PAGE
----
Dan Coleman's blog

Hearing on Proposed Jordan Lake Rules

Those interested in water quality may want to attend a Public Hearing for the Proposed Water Supply Nutrient Strategy for B. Everett Jordan Reservoir. The meeting is scheduled for 6:30 p.m. on Thursday, June July 12, at The Century Center.

This is one of three hearings being held by the North Carolina Division of Water Quality. A good overview can be found in their public notice.

The proposed rules call for much more stringent discharge limits for phosphorus and nitrogen. As well as the regulations themselves, a major concern for local government is who pays for the improvements. As Mayor Chilton pointed out at a recent board meeting, the Corps of Engineers laid out the lake to take significant run off from more densely populated areas, those areas are already ahead of the curve on controlling run-off (as compared to others in the watershed), and we will not consume Jordan Lake water.

The proposed rules are here.

"Schools predict budget slashes"

The title of this post was Tuesday's Chapel Hill News headline. The News' quote from School Board member Lisa Stuckey speaks volumes:

"I think we're caught in a situation where our district continues to grow, the state continues to implement pay raises which are badly needed by teachers and other employees," said school board member Lisa Stuckey, who is serving on that committee.

"And it would be quite ironic if in meeting the demands of growth and in working to bring staff wages to appropriate levels we would then have to cut staff positions," she added. "And I see that as quite likely this year."

Read the whole story for more details. Or read the fine column recently published by Mark Peters.

There was also a column in Wednesday's paper by schools superintendent Neil Pedersen. I could not find a link to it online.

Congressman Price Seeks Review of Fire Enforcement of Nuclear Plants

Here is the press release that I sent out on behalf of the six local government delegates who participated in the recent meeting with Congressman Price on nuclear safety.

May 14, 2007

Congressman Price Seeks Review of Fire Enforcement of Nuclear Plants

Local officials applaud David Price, and reveal further delays at all Progress Energy plants

Officials from six local governments in North Carolina thanked Congressman David Price today for seeking an investigation into the US Nuclear Regulatory Commission's enforcement of fire safety regulations at nuclear power plants. The officials also revealed new information showing that Shearon Harris plant owner Progress Energy has again fallen years behind in its latest promise to correct longstanding fire safety violations – a prime risk factor for a nuclear meltdown – at Harris and at the company's other four reactors in the Southeast.

Building a better economy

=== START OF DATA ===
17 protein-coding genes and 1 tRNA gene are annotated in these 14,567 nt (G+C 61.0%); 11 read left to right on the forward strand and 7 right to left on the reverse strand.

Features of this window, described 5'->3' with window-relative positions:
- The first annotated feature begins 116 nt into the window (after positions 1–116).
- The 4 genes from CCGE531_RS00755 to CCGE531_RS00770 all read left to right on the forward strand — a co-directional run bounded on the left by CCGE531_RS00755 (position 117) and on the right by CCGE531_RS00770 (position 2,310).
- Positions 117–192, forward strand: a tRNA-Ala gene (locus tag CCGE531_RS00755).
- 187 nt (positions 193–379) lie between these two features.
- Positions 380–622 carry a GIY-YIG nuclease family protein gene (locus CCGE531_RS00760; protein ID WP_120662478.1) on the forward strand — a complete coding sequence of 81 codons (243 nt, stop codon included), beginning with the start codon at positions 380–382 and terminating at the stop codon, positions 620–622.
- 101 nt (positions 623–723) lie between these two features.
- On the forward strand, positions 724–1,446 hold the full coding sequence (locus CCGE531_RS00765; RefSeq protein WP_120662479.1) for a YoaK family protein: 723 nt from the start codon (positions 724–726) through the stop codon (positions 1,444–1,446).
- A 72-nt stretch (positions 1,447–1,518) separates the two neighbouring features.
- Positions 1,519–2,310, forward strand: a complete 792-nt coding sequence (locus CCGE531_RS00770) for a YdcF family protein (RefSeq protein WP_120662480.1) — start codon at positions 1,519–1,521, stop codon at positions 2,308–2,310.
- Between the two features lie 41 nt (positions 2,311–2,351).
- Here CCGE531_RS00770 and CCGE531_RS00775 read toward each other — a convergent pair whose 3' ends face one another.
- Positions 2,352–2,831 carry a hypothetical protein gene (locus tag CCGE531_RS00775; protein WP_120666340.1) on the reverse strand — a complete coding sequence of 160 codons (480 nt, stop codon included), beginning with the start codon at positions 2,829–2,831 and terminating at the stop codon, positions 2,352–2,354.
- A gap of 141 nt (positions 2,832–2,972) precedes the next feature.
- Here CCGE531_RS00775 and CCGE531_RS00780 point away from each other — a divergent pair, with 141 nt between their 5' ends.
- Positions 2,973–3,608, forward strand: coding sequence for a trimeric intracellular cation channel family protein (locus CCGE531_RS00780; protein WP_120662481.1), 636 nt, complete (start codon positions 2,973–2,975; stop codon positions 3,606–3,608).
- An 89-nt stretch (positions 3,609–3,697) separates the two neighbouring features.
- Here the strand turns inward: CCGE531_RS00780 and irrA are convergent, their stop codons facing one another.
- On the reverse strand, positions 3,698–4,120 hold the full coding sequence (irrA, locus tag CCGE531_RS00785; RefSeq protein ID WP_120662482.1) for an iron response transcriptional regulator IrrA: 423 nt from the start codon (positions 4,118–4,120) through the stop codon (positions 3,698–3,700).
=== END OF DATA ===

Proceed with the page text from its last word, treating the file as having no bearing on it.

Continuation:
Randee Haven-O'Donnell and I have a guest column in today's Chapel Hill News on Carrboro's efforts to actualize sustainability through locally-based economic development. Our approach is based largely on the thinking of Michael Shuman, author of "The Small-Mart Revolution," who served as a resource during the Board of Aldermen retreat back in January.

To read the column, go here. You can also read and comment on the N&O's OrangeChat.

Let me add to what is in the column that many of the ideas are not new to our area. Some of our most heralded economic success stories -- Weaver Street Market, Carrboro's Revolving Loan Fund, the Farmer's Market, Piedmont Biofuels -- are along the lines of the local living economy model. The recent Culture Shock initiative is also very much along these lines.

Local leaders meet with Rep. Price on Shearon Harris

Last Friday, delegates from six local government bodies met with Congressman David Price to discuss concerns about fire safety and related issues at the Shearon Harris Nuclear Power Plant. Of particular focus was the concern that the Nuclear Regulatory Commission (NRC) has not been fulfilling its responsibility for regulatory enforcement. Since the chemical plant fire in Apex, safety questions at Shearon Harris have garnered increased local scrutiny as have uncertainties surrounding evacuation procedures.

In attendance were:
Mark Kleinschmidt, Chapel Hill Town Council
Randy Voller, Mayor of Pittsboro
Mike Nelson, Orange County Commission
Tom Vanderbeck, Chatham County Commission
Mike Gering, Hillsborough Board of Commissioners
Dan Coleman, Carrboro Board of Aldermen
[Jim Warren of NCWARN also attended as a resource]

In addition to the fire safety issue, the following areas were discussed:
-spent fuel storage
-adequacy of evacuation planning
-threats to nuclear facilities



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